I remember because you posted a while back that they were going to come in to the school where you work, which is primary, and help out.
    You posted this proudly, and I expressed shock at the irresponsibility, so on that basis I am going to express even more shock now because you do not need to take your secondary aged children to the supermarket.
    i know all parents are different, and I also know that some secondary kids have needs which prevent them being left alone, but that does not apply to you because you took them into your school as helpers.
    Stop ignoring the need to isolate. You leave your kids at home when you go shopping.
    Stop undermining the efforts of others.
    Stop trawling your kids about with you.
    What do you not get about this?

    Is it that you subscribe to a religion which abnegates the science of illness?
    My question is serious-I have met this already this week.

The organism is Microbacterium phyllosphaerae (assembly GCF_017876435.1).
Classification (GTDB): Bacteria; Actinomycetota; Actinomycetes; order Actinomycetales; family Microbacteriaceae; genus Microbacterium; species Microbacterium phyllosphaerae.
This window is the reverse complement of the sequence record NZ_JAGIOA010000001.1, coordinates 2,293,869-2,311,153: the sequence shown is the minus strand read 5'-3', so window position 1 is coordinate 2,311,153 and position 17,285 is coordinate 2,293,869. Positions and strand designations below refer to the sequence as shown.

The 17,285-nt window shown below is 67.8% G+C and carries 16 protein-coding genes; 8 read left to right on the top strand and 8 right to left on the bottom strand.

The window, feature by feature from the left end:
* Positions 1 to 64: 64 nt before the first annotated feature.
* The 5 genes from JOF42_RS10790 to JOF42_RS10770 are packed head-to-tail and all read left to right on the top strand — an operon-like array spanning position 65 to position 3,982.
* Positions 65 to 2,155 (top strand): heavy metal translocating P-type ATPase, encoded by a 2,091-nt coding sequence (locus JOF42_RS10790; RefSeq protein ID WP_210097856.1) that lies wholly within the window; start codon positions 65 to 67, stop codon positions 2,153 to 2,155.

19. border_walker

    border_walker Lead commenter

    When shopping yesterday I saw someone with a child leave them in the car. They had parked close to the door. The child seemed sensible, but definitely primary age.
  20. Morninglover

    Morninglover Star commenter

    I'm not sure all secondary age children can be left alone - I'd have doubts about U13s (so Y7 & some of Y8).

    I suggest anyone told to leave their child at home/in a car reads this:

    The law on leaving your child on their own
    The law doesn’t say an age when you can leave a child on their own, but it’s an offence to leave a child alone if it places them at risk.

    Use your judgement on how mature your child is before you decide to leave them alone, e.g. at home or in a car.

    The National Society for the Prevention of Cruelty to Children (NSPCC) says (from Gov.uk):

    • children under 12 are rarely mature enough to be left alone for a long period of time
    • children under 16 shouldn’t be left alone overnight
    • babies, toddlers and very young children should never be left alone
    Parents can be prosecuted if they leave a child unsupervised ‘in a manner likely to cause unnecessary suffering or injury to health’.